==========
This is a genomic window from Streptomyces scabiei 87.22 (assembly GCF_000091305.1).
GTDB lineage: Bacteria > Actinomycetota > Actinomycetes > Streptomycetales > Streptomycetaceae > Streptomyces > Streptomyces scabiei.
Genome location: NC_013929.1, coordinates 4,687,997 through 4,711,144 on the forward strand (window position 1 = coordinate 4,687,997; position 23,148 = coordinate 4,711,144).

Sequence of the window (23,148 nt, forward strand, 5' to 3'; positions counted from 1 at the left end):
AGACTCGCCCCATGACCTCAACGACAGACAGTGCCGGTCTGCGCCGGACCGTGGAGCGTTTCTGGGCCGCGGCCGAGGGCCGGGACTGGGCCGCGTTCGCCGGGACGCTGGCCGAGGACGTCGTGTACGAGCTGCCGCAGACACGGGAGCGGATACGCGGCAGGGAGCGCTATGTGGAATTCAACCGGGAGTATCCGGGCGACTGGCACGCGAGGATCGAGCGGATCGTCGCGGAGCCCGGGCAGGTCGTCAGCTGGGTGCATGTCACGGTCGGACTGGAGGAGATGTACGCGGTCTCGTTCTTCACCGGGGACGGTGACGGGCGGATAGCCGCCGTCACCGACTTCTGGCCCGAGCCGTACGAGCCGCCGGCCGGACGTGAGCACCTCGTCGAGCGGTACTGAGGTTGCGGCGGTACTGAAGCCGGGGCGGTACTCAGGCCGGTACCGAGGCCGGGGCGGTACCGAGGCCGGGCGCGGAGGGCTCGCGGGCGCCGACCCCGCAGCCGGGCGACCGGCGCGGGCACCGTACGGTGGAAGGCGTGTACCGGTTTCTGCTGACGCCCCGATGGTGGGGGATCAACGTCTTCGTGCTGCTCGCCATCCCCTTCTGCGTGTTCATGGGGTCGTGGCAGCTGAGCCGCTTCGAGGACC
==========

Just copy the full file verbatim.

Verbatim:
This is a genomic window from Streptomyces scabiei 87.22 (assembly GCF_000091305.1).
GTDB lineage: Bacteria > Actinomycetota > Actinomycetes > Streptomycetales > Streptomycetaceae > Streptomyces > Streptomyces scabiei.
Genome location: NC_013929.1, coordinates 4,687,997 through 4,711,144 on the forward strand (window position 1 = coordinate 4,687,997; position 23,148 = coordinate 4,711,144).

Sequence of the window (23,148 nt, forward strand, 5' to 3'; positions counted from 1 at the left end):
AGACTCGCCCCATGACCTCAACGACAGACAGTGCCGGTCTGCGCCGGACCGTGGAGCGTTTCTGGGCCGCGGCCGAGGGCCGGGACTGGGCCGCGTTCGCCGGGACGCTGGCCGAGGACGTCGTGTACGAGCTGCCGCAGACACGGGAGCGGATACGCGGCAGGGAGCGCTATGTGGAATTCAACCGGGAGTATCCGGGCGACTGGCACGCGAGGATCGAGCGGATCGTCGCGGAGCCCGGGCAGGTCGTCAGCTGGGTGCATGTCACGGTCGGACTGGAGGAGATGTACGCGGTCTCGTTCTTCACCGGGGACGGTGACGGGCGGATAGCCGCCGTCACCGACTTCTGGCCCGAGCCGTACGAGCCGCCGGCCGGACGTGAGCACCTCGTCGAGCGGTACTGAGGTTGCGGCGGTACTGAAGCCGGGGCGGTACTCAGGCCGGTACCGAGGCCGGGGCGGTACCGAGGCCGGGCGCGGAGGGCTCGCGGGCGCCGACCCCGCAGCCGGGCGACCGGCGCGGGCACCGTACGGTGGAAGGCGTGTACCGGTTTCTGCTGACGCCCCGATGGTGGGGGATCAACGTCTTCGTGCTGCTCGCCATCCCCTTCTGCGTGTTCATGGGGTCGTGGCAGCTGAGCCGCTTCGAGGACC